Writing Center peer tutors help students become more confident and effective writers. They do this through one-to-one dialogue, asking questions that good writers ask themselves as they draft and revise:

  • What is the assignment asking me to do? What is the purpose of the assignment?
  • Who is the audience? What expectations does the reader(s) have for my writing?
  • What ideas do I want to convey?
  • Do I have information and sources to draw from? Are they adequate for what this assignment? How will I organize my thoughts and get things started?

These questions are typical of the ones tutors discuss with students.

Sometimes students who have never worked with a tutor might think precious time is wasted by the questions tutors ask: If I knew the answers to these questions, I wouldn't be here—please, just fix my mistakes!

What all writers eventually learn, however, is that questions from a thoughtful and caring reader do more to help writers express ideas clearly than a pen that spills red ink on their papers.

How do tutors help students?

When students visit the Writing Center, they can expect their tutor will read and respond to them in a thoughtful and respectful manner, offer constructive advice, and help them decide the next steps they need to take to complete the assignment.

In general, tutors start with higher-order concerns like thesis, organization, and use of supporting details. Then they move to sentence-level concerns like grammar, mechanics, and usage. Tutoring sessions last 30 to 45 minutes; students usually have more work to do on their papers before handing them in.

The Writing Center staff is comprised of paid undergraduate and graduate peer tutors, as well as community volunteers, including retired professors emeriti. Tutors are selected carefully and receive regular training and supervision. Their job is to help students become more independent, self-sufficient writers.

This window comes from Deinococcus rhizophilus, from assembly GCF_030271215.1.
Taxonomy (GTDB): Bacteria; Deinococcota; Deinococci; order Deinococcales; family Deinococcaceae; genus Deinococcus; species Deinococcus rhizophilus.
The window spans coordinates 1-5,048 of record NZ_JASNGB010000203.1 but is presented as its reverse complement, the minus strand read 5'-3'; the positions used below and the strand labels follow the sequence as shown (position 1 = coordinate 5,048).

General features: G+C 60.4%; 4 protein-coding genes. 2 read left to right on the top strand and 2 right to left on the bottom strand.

Do tutors proofread papers?

When students say they want someone to edit or proofread their papers, they may be asking the tutor to find and correct errors in grammar and punctuation, but often they are more interested in receiving feedback on the organization and clarity of their ideas. Requests for proofreading are understandable (even the best writers have editors), but such requests may be premature for early drafts or when a paper is disorganized or unclear. Tutors try to help students see that correcting errors will not benefit a writer whose paper does not meet the assignment, contains a vague or confusing thesis, or lacks good information.

How can I help my students use the Writing Center most effectively?

Encourage your students to use us—early and often. A good way to get students to take the first step is to bring your class here for one of our many workshops.

In addition, instructors can encourage students to consult with tutors about specific aspects of their writing. For example, in your assignment sheet or syllabus, you can build in time for students to visit the Writing Center and suggest what they might work on when they meet their tutor.

Where is the Writing Center?

The Writing Center's main campus location is 203 Stabley Library. Learn more about the Writing Center in Stabley Library.

To contact the Writing Center, please call 724-357-3029 or email w-center@iup.edu